Dolceacqua is a small enclave, just over 80 hectares, in the far west of the Riviera Ligure di Ponente, a few kilometers from France, which boasts a tiny production of wines based on Vermentino and Rossese. The beauty of the place, with its ethereal and timeless landscapes, also led the leader of impressionism, Claude Monet, to fix some traits in his famous “Le Château de Dolceacqua” which include the houses of the old village and the Ponte Vecchio (Old Bridge). In this tiny area, stands a tiny producer who owns the oldest vineyard of the entire area, cared for, along with the others, with dedication and care for more than 60 harvests: Nino Perrino.
Nino comes from a family whose surname, as in all the small villages of Italy, had been forgotten, replaced by the name Testalonga, as if to indicate the ability of the Perrino family to see far. Alongside Nino there is today his niece Erica, who has quickly learned the art of producing wine, both in the vineyard and in the cellar, according to the fully handmade style handed down to him by his grandfather.
Oh yes, because Nino makes wine as he learned to do it, starting from 1961, after leaving school, by his father who, until his premature departure (1967), produced wine mainly for himself and for consumers in the surrounding area. The first bottling began only in the 80s and, also the choice to keep the label’s graphic appearance unchanged until today, show how little this winery is influenced by fashions or by the evolution of the times. Even talking about the cellar is an excess, since Nino has a small garage with 8 exhausted barrels of 500 liters where the wines produced from just 2 hectares of vineyard are racked from time to time to clarify and oxygenate them. As for the production techniques used, it all start from the care of the vineyards made entirely by hand, exclusively with occasional uses of sulfur, after having also banned copper.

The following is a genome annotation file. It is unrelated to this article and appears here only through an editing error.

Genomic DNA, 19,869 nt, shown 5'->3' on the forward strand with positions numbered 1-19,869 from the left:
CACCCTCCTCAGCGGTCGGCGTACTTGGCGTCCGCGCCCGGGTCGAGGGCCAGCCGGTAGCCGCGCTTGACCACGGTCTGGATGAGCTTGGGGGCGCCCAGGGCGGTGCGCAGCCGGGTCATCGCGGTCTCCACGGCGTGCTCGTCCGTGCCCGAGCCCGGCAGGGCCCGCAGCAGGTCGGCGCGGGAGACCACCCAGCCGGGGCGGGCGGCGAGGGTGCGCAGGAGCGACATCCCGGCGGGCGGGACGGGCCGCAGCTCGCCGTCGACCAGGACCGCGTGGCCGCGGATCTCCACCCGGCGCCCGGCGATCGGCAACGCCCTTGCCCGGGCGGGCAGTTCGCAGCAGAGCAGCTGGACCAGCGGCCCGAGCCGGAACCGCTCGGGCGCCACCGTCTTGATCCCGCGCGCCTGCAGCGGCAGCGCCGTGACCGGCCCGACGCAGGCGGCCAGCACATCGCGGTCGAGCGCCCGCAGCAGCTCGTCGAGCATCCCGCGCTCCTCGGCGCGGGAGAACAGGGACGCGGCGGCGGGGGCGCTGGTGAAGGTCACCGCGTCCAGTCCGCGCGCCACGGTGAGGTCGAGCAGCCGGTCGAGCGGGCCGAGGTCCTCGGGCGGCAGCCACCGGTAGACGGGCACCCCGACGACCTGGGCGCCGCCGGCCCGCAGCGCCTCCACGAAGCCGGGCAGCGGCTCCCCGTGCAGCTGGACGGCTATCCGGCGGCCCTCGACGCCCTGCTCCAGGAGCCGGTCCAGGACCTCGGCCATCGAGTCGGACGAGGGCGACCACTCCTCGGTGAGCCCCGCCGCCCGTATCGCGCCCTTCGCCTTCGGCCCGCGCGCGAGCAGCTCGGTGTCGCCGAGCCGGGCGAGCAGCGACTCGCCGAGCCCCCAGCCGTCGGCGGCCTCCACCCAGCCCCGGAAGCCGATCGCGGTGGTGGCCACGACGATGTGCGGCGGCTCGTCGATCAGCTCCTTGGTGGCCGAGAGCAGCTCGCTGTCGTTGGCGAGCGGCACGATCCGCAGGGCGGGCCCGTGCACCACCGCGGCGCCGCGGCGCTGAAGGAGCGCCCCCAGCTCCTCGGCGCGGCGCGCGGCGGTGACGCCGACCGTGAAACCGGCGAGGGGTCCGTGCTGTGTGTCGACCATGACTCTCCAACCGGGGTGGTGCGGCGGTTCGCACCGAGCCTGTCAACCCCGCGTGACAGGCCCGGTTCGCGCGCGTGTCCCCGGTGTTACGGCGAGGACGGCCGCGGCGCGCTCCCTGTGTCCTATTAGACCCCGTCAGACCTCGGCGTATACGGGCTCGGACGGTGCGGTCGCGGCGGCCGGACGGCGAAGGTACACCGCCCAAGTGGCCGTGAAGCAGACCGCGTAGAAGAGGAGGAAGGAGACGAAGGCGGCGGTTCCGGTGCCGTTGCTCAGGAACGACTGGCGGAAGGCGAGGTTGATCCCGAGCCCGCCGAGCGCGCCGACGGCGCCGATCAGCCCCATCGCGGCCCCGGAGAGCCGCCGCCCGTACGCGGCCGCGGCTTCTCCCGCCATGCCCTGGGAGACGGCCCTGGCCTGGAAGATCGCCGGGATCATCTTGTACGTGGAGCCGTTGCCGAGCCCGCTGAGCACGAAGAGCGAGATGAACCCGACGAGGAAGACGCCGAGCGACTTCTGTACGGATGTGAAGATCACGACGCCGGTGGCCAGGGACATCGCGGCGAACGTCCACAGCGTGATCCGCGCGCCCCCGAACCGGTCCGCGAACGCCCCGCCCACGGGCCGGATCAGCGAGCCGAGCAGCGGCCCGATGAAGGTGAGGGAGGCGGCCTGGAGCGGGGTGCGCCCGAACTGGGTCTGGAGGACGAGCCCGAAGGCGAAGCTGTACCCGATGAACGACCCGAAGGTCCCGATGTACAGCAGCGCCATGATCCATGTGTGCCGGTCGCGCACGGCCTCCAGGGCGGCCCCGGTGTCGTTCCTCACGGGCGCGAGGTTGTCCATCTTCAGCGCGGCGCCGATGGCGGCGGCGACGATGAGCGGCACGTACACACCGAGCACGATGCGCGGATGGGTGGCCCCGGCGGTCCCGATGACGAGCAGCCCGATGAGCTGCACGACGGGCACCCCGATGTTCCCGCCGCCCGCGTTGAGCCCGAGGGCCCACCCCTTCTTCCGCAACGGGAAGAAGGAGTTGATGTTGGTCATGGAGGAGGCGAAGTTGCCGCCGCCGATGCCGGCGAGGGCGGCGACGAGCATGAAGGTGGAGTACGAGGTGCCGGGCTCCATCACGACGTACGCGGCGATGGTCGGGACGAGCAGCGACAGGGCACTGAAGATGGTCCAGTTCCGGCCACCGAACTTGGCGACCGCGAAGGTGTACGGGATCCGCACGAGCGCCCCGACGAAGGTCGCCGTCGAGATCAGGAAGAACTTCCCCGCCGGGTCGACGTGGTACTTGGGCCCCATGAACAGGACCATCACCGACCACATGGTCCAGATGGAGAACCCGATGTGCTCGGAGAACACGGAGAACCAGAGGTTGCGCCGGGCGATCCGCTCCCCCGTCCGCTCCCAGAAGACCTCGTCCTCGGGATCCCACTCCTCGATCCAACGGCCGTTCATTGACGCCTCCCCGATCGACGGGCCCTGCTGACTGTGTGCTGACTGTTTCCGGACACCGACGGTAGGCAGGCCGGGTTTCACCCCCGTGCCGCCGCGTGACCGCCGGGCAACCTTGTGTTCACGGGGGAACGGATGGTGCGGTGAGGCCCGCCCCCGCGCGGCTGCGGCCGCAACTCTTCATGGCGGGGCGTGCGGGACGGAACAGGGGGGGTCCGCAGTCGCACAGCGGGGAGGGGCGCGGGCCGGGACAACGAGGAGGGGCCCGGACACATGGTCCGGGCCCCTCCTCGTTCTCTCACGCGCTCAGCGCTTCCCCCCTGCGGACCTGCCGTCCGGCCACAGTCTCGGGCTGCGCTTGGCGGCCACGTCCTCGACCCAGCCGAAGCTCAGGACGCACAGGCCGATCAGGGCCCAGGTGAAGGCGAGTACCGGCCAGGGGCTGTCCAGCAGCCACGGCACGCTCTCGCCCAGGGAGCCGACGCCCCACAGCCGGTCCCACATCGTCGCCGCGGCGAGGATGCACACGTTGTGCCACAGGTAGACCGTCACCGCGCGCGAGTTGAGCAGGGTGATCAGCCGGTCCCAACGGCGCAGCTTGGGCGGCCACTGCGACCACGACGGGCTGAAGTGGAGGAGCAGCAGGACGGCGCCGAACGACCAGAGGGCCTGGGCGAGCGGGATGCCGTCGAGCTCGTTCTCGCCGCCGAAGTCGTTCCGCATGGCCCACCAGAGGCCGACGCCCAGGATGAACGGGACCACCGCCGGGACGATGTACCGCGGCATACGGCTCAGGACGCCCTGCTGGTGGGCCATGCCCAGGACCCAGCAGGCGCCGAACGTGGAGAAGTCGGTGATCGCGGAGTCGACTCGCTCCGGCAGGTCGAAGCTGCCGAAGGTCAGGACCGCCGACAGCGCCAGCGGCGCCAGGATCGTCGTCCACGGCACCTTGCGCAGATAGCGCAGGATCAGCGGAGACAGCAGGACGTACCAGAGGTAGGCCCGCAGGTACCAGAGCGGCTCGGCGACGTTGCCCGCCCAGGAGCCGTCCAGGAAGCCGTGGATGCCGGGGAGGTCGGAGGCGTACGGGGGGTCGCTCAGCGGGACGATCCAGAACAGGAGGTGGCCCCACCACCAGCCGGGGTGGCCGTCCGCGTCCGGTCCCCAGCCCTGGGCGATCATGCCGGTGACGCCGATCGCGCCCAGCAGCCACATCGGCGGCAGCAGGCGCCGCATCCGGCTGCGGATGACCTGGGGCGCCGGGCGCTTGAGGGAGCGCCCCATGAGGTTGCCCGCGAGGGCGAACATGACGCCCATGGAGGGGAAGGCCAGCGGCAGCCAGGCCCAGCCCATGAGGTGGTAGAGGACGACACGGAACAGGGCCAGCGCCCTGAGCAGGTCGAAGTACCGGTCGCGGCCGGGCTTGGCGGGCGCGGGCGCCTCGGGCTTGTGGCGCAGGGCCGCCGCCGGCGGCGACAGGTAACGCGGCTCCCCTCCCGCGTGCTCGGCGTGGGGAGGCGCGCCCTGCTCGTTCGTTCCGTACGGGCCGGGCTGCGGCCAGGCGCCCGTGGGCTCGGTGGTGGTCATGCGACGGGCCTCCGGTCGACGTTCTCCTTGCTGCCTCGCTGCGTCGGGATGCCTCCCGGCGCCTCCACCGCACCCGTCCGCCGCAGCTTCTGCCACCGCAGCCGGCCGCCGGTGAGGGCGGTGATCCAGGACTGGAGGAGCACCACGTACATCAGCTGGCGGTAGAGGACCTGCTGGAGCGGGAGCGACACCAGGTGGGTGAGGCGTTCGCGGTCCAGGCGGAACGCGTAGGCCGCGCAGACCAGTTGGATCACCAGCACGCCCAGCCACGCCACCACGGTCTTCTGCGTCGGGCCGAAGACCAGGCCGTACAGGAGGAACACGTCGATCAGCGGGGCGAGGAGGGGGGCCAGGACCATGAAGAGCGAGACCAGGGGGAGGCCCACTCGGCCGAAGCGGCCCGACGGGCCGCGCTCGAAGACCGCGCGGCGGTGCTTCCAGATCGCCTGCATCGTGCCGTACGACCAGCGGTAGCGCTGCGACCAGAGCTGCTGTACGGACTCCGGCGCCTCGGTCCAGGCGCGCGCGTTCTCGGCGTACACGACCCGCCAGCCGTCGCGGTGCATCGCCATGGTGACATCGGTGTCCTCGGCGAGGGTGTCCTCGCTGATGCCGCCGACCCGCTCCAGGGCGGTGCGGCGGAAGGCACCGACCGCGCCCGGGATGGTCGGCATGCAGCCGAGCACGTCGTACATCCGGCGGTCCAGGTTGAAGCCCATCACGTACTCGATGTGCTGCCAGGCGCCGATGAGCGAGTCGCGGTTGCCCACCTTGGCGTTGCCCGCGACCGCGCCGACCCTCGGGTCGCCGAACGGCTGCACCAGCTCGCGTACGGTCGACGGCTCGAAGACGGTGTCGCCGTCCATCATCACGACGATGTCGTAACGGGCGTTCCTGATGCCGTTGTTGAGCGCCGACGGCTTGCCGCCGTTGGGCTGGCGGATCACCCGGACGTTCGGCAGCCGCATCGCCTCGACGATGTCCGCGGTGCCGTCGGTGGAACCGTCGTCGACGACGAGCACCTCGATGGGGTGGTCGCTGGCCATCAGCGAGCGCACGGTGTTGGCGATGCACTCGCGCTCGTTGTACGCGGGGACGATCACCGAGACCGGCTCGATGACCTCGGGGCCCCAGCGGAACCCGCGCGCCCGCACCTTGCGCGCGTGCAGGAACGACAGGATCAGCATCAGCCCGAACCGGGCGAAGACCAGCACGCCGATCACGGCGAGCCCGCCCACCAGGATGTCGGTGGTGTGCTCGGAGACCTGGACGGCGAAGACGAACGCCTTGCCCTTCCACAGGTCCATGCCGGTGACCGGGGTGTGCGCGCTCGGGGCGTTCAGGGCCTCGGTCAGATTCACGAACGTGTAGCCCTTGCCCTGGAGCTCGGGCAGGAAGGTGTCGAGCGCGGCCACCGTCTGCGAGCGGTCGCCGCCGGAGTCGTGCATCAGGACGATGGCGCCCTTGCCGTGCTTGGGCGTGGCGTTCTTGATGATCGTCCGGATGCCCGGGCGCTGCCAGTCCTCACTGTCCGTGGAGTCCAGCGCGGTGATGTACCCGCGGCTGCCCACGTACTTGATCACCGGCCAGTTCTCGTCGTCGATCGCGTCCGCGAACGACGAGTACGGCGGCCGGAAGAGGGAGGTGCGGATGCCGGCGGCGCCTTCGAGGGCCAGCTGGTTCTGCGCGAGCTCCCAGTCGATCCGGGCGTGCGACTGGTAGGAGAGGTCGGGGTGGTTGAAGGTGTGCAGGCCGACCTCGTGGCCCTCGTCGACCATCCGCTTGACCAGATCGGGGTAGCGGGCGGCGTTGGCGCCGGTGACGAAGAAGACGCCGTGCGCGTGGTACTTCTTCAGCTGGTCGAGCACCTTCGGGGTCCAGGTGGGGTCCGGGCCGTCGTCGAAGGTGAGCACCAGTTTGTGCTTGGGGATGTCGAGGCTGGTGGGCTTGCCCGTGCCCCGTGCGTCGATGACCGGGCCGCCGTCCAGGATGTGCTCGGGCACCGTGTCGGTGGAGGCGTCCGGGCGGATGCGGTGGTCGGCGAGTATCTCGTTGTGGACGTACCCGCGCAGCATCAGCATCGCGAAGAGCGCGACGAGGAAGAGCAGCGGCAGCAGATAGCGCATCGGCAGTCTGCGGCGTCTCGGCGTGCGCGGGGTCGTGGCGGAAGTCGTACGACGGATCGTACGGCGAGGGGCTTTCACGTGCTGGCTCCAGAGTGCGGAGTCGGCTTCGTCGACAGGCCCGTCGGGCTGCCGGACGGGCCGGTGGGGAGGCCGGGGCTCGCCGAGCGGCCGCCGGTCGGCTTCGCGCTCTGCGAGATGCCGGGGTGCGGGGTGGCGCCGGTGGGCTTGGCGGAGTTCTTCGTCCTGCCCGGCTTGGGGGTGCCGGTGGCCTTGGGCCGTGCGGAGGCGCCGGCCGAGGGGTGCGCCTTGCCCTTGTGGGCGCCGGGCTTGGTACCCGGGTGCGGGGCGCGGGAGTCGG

Behind the two wines produced, red is a Rossese di Dolceacqua doc made from grapes harvested manually, on the terraces of the steep hills of Arcagna and Casigliano, among the most suitable crus ever, in a historic vineyard with plants more than hundred years old, whose masses arrive in the cellar where they are pressed with feets. Maceration, together with stems, and alcoholic fermentation last about twenty days and occur spontaneously thanks to the work of indigenous yeasts. The resulting wine ages for a year in 500 liter barrels, with a dozen rackings, and for a few more months in the bottle, before marketing.
The 2020 vintage shows a bright and translucent ruby color, with a slightly hinted consistency, with an olfactory fan that opens on notes of sour cherry, pomegranate, red currant and bloody orange, followed by Pulsar Rose, vinyl and blond tobacco, with Mediterranean scrub and incense final echoes. The palate is a small masterpiece thanks to the perfect balance between the savory/ mineral and sweet/ glyceric components, with a tannin just hinted (but still useful to mark the sip’s rhythm) and a hint of white pepper; all enriched by the return of red fruit and Mediterranean scrub that persist for a long time, after a delicious and juicy closure.
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